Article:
In case you haven't noticed, multi-core processing has taken hold and the race is on to cram more cores onto a single die. But assuming developers can keep up, at some point, chip manufacturers are going to have address a potential major problem that could make adding more cores a useless endeavor. More specifically, a "memory wall" looms large in the not too distant future that, as Jon Stokes from ArsTechnica puts it, could make more than 16 cores pointless.
The problem stems from memory bandwidth not being able to keep pace with faster processors, whether those speed bumps come from a faster frequency or more cores. Put simply, memory is creating a bottleneck and can't feed the processor fast enough, a problem that has existed for some time. Intel and AMD have been able to mask the problem by adding more cache, but doing so doesn't overcome the memory wall, which looks poised to really rear its ugly head as more cores are piled on to new chip packages.
"Engineers at Sandia National Laboratories, in New Mexico, have simulated future high-performance computers containing the 8-core, 16‑core, and 32-core microprocessors that chip makers say are the future of the industry," writes Samuel K. Moore at IEEE Spectrum Online. "The results are distressing. Because of limited memory bandwidth and memory-management schemes that are poorly suited to supercomputers, the performance of these machines would level off or even decline with more cores."
Hit the jump to find out what solutions are being proposed.
Back in our September 2008 issue, we published a list of 9 Skills Every Nerd Needs – a lighthearted examination of the essential abilities Maximum PC readers should have in their geek arsenal. We still stand by that list, but we were somewhat one-upped last month when we saw that Gizmodo had since run its own list of 50 key geek skills. Their list was very respectable, but we thought that we could do better by not only expanding and refining our original story, but actually teaching you these skills. The highest echelon of geeks will be able to do everything in this list, and this is by no means a full categorization of the complete geek skillset – only what we consider to be the most indispensable abilities. Have anything to add to our list? Post it in the comments!
The holidays are shaping up to be happy for gamers on a mainstream budget. According to X-Bit Labs, AMD said it had reduced the price of its ATI Radeon HD 4870 videocard and that at least one online vendor will be selling the 512MB model for $199.
"The price of the ATI Radeon HD 4870 is dropping and we expect that the 512MB and 1GB boards should be available on Newegg today for around $199 and $239 respectively, offering an even more compelling value," a spokesperson for ATI/AMD said.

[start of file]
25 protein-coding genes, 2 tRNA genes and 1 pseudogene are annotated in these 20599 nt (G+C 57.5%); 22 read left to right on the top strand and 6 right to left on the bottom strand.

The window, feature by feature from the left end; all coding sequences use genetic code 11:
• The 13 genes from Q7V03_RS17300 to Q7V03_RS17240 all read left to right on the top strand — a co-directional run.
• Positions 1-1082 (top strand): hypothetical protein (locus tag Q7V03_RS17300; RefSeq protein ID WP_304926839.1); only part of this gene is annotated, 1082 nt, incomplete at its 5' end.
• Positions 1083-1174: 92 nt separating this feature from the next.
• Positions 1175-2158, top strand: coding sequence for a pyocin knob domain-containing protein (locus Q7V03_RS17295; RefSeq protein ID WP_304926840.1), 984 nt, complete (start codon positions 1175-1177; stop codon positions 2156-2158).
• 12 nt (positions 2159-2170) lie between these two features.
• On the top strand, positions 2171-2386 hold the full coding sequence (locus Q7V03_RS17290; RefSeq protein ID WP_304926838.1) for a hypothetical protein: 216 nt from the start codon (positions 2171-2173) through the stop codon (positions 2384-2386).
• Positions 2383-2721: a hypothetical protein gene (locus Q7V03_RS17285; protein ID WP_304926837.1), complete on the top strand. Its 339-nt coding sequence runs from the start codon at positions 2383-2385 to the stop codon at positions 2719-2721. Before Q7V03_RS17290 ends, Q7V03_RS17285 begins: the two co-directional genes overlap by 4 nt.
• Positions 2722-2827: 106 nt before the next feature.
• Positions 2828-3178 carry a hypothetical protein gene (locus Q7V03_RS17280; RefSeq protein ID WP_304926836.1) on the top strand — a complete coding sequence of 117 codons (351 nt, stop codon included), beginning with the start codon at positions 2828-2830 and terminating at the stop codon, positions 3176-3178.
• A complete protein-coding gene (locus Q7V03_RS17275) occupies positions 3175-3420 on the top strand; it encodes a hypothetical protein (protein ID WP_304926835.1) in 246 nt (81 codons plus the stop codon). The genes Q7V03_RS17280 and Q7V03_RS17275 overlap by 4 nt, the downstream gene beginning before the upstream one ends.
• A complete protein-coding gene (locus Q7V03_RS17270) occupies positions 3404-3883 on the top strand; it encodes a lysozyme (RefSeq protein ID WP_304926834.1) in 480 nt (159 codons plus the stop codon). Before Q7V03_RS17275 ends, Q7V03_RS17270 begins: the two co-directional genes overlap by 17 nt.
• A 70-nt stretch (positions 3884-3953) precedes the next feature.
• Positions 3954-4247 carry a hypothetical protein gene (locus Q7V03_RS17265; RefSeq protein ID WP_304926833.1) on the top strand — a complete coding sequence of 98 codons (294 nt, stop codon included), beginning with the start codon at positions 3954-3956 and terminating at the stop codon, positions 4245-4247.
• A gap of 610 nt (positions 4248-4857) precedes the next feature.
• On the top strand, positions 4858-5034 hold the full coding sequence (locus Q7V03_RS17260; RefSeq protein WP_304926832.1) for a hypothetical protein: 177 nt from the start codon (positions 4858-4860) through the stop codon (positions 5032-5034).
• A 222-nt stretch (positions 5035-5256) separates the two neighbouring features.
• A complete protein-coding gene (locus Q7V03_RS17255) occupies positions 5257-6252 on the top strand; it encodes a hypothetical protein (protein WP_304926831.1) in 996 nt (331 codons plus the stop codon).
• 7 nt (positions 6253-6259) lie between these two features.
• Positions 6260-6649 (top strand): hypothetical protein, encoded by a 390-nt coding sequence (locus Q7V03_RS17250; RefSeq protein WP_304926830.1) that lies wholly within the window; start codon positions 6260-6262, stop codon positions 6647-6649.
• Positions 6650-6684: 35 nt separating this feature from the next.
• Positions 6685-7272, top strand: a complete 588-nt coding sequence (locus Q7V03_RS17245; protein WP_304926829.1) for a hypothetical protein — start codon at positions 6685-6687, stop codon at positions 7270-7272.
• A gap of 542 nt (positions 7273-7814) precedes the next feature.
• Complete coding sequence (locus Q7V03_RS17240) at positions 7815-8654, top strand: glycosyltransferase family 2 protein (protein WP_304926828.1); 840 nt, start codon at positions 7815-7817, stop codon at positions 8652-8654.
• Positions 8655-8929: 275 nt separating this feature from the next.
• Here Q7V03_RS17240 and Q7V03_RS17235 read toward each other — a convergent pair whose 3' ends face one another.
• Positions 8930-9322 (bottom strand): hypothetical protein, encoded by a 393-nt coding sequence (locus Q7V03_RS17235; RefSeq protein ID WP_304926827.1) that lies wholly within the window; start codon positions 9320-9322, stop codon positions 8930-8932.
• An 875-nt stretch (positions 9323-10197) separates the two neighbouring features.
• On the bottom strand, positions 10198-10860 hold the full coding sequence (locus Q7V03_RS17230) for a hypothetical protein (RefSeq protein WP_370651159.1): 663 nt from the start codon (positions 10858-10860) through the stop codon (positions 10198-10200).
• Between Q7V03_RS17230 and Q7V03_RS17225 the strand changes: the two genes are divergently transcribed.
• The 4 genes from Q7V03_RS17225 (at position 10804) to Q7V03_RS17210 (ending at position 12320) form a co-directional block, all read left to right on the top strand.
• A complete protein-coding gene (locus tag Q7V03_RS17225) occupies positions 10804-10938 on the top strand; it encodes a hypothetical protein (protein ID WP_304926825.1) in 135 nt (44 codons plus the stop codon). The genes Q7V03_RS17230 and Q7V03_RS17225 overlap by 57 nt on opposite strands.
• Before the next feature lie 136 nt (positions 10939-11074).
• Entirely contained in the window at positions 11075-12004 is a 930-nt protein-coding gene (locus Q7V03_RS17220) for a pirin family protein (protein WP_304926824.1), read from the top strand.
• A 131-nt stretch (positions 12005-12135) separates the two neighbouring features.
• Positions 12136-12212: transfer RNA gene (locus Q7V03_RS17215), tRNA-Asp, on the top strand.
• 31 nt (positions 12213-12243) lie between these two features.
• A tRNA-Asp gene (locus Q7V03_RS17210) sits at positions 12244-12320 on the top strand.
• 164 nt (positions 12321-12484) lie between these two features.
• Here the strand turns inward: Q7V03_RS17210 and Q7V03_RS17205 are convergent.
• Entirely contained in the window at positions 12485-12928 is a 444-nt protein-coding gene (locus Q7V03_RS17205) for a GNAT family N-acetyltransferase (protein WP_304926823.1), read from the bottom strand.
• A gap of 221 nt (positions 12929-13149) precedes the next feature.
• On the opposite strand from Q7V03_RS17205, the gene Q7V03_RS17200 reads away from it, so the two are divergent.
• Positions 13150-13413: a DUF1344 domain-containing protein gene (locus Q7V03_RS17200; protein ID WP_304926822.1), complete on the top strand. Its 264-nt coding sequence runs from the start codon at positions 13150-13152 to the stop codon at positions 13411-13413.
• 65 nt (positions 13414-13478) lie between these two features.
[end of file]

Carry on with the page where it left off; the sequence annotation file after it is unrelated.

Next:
A cursory glance on Newegg backs the spokesperson's claim (not that we ever doubted him) with two 512MB models -- Sapphire and HIS -- already marked down to the promised price point, and even less if you want to try your hand at the mail-in-rebate game. The 1GB models haven't yet dropped quite as low, not before MIR anyway (we were right to be skeptical).
This year has been a good one for PC gamers as AMD and Nvidia have repeatedly cut prices and taken other measures, such as die shrinks (Nvidia) and giving graphics partners the green light to overclock (AMD), to try and one up each other.
Late last week Team Group launched 3GB (3x1GB) and 6GB (3x2GB) capacity kits in DDR3-1333, DDR3-1600, and DDR3-1866 form. Team Group wasn't the first to offer tri-channel memory kits for Intel's new Core i7 platform, but for the time being, the company is claiming it has the "market-fastest" modules around
DDR3-1333, 7-7-7-21-2T, 1.5V-1.6V
DDR3-1600, 8-8-8-24-2T, 1.65V
DDR3-1866, 9-9-9-24-2T, 1.65V
It's worth noting that at least one other memory company offers tri-channel memory rated at DDR3-1866. Corsair's high frequency kit lists the same latency timings and voltage requirement as Team Group's does, but this doesn't necessarily contradict the company's 'market-fastest' claim. Team Group's Xtreem DDR3-1866 memory does qualify as the highest frequency kits yet available, they're just not alone at the top.
Team Group, a company not as widely known in casual circles as some of the more commonly marketed brands, often targets the overclocking crowd. The company touts an extensive binning process on its high performance RAM, requiring that all modules pass a 24-hour burn-in test on "major overclocking motherboards from Asus and Gigabyte."
So much for boasting the 'market-fastest' tri-channel kit. That distinction belongs to Kingston, who's tri-channel DDR3-2000 kit was released on October 29, 2008.
After months of anticipation, Microsoft rolled out its latest dashboard update for the Xbox 360 console on November 19th, which among other things, added support for Netflix's streaming service. The update couldn't come quick enough for Netflix subscribers with an Xbox Live Gold account, but not everyone is finding that the wait was worth it.
An unknown glitch has been wreaking havoc on the video streams causing both loss of quality and long delays before a movie is watchable. Xbox 360 owners aren't alone in their plight, as the problem first manifested itself in homes using the $99 Roku box. A Netflix spokesman said the company is working on a fix for both platforms, but that might be hard to do without having identified the culprit.